Meanwhile, Constitutional Justice Daniel Yusmic P. Foekh emphasized that the House of Representatives (DPR) and the President/Government as the legislative branch should regulate this. “These two institutions have more tools and resources than judicial institutions such as the Constitutional Court, especially in collecting the people’s aspirations, as well as the ability to conduct in-depth research involving various scientific disciplines in preparing academic texts,” he said.
Failed to Have Interfaith Marriage, Citizen Challenges Marriage Law
Petitioner of Provision on Interfaith Marriage Reduces Object
House’s and Govt’s Stance on Interfaith Marriage
Interfaith Marriage in International and Islamic Laws
Indonesian Ulema Council Requests Court to Reject Interfaith Marriage
DDII: Petitioner’s Arguments on Interfaith Marriage Legally Groundless
Ade Armando and Rocky Gerung Speak on Interfaith Marriage
Interfaith Marriage Brings More Harm
Article 29 of 1945 Constitution, Legal Basis for Marriage in Indonesia
Indonesian Islamic Organizations Ban Interfaith Marriage
Marriage Based on Religious Norms in International Human Rights Perspective
Interfaith Marriage Causes Continuous Harms
The Petitioner of case No. 24/PUU-XX/2022 is a Catholic who intended to marry a Muslim woman but could not because interfaith marriage was not accommodated by the Marriage Law. Consequently, his constitutional rights were harmed.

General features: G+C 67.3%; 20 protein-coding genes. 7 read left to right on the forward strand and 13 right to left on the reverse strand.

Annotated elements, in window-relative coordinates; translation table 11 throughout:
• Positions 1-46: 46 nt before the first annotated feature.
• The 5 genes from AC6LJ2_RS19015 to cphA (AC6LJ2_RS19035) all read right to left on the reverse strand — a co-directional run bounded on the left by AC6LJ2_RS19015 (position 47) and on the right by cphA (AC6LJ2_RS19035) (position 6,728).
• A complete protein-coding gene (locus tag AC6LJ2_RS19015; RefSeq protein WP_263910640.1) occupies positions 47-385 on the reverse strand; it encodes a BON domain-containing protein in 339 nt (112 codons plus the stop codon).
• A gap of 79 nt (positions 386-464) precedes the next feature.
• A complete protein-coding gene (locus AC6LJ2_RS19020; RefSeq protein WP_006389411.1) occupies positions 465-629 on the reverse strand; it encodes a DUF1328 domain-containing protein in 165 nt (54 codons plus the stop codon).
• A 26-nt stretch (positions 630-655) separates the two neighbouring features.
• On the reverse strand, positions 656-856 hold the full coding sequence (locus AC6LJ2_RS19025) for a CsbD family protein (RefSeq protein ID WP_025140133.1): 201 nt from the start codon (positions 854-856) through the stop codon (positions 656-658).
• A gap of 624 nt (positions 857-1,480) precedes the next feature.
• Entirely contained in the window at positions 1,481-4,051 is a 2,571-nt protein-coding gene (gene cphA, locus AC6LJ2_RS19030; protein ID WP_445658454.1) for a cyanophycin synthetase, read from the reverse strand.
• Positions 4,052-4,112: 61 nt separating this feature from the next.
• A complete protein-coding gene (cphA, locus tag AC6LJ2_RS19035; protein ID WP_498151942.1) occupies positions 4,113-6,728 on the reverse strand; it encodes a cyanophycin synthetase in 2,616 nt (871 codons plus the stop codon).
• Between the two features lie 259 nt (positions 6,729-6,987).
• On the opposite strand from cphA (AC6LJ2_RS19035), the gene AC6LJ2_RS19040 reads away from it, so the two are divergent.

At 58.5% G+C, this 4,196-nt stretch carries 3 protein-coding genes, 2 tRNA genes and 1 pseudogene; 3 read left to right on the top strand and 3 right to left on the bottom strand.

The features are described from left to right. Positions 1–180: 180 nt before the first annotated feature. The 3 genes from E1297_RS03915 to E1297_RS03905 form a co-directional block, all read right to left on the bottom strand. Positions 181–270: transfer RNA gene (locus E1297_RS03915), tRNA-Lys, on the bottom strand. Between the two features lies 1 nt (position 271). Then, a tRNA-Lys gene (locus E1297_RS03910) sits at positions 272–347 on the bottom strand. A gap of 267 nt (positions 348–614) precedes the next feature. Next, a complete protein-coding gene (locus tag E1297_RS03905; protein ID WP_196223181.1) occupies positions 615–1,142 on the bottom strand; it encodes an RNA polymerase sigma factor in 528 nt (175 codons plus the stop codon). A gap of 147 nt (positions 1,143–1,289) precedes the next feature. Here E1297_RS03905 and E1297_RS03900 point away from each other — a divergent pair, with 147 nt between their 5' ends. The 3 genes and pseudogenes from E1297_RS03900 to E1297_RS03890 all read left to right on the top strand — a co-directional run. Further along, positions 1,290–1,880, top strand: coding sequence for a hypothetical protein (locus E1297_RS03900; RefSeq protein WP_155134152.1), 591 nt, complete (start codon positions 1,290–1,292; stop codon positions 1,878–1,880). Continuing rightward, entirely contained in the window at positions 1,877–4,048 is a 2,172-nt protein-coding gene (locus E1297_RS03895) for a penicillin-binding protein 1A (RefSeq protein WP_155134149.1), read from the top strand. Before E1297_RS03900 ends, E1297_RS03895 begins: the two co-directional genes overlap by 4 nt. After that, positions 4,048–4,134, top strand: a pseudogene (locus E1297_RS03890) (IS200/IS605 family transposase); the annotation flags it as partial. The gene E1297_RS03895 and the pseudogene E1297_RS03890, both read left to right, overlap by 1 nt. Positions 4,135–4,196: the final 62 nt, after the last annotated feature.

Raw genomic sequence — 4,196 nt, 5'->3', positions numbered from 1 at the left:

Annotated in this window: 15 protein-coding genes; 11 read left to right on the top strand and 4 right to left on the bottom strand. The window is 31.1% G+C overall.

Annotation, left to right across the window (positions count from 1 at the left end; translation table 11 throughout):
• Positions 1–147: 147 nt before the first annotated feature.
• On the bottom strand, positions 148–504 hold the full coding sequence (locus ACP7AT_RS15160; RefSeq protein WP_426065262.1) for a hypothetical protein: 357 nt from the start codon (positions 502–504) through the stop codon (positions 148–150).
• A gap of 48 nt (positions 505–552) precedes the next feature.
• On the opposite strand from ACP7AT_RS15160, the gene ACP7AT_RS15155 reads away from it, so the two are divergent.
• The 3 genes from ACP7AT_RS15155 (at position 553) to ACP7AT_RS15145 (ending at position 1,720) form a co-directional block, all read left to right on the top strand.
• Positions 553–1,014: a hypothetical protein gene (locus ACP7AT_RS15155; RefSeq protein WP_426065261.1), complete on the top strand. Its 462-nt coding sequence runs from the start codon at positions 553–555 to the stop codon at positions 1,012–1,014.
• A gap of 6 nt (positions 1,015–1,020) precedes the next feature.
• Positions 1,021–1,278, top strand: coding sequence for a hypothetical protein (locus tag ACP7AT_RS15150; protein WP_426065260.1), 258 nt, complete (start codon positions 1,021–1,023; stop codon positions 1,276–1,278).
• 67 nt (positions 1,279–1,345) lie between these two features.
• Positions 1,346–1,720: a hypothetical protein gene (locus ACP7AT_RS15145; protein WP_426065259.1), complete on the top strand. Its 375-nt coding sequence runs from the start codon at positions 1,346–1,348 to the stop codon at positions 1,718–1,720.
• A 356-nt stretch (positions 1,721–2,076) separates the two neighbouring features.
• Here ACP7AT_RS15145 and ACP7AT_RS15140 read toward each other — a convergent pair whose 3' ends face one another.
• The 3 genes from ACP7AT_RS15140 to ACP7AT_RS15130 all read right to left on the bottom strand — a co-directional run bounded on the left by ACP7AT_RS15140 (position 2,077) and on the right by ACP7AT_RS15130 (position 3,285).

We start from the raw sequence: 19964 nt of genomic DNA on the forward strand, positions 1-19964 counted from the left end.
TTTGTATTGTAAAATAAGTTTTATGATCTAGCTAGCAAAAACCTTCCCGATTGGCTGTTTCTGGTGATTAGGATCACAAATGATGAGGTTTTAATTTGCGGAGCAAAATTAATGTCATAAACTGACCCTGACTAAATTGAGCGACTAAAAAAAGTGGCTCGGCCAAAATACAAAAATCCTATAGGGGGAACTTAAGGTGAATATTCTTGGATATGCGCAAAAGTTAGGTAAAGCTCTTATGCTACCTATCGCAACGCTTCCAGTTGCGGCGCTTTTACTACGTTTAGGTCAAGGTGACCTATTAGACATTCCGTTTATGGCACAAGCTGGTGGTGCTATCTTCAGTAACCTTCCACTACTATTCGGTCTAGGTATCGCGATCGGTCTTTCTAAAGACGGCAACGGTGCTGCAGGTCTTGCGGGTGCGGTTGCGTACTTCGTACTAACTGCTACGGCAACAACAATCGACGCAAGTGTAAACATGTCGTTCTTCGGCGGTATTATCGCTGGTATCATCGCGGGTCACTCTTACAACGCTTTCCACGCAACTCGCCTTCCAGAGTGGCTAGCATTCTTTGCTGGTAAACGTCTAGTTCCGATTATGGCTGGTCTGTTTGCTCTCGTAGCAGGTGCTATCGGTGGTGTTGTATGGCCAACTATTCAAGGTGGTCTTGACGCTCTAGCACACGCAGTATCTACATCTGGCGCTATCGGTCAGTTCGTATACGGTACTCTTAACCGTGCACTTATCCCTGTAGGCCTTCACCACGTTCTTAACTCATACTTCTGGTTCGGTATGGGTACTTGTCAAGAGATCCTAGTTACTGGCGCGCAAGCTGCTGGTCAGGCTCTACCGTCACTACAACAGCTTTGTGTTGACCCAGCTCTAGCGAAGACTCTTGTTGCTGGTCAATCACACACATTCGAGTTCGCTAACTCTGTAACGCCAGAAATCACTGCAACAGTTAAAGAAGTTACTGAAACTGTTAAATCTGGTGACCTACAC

He also felt harmed for losing freedom of religion and faith because if he wished to have an interfaith marriage, either the bride or the groom would be coerced to convert. In addition, he also lost his freedom to have offspring by forming a family based on free will. The Petitioner challenged Article 2 paragraphs (1) and (2) as well as Article 8 letter f of the Marriage Law, which he believed contradict Article 28D paragraph (1) and Article 29 paragraphs (1) and (2) of the 1945 Constitution.
Article 2 paragraph (1) of the Marriage Law reads, “A marriage shall be legitimate, if it has been performed according to the laws of the respective religions and beliefs of the parties concerned.” Article 2 paragraph (2) reads, “Each marriage shall be registered according to the regulations of the legislation.” Meanwhile, Article 8 letter f reads, “[A marriage shall be prohibited between to people that] have a relationship that, by religion or other statutory regulations, are forbidden to marry.”
Writer : Sri Pujianti
Editor : Nur R.
Translator : Yuniar Widiastuti (NL)
Translation uploaded on 2/2/2023 11:00 WIB
Disclaimer: The original version of the news is in Indonesian. In case of any differences between the English and the Indonesian versions, the Indonesian version will prevail.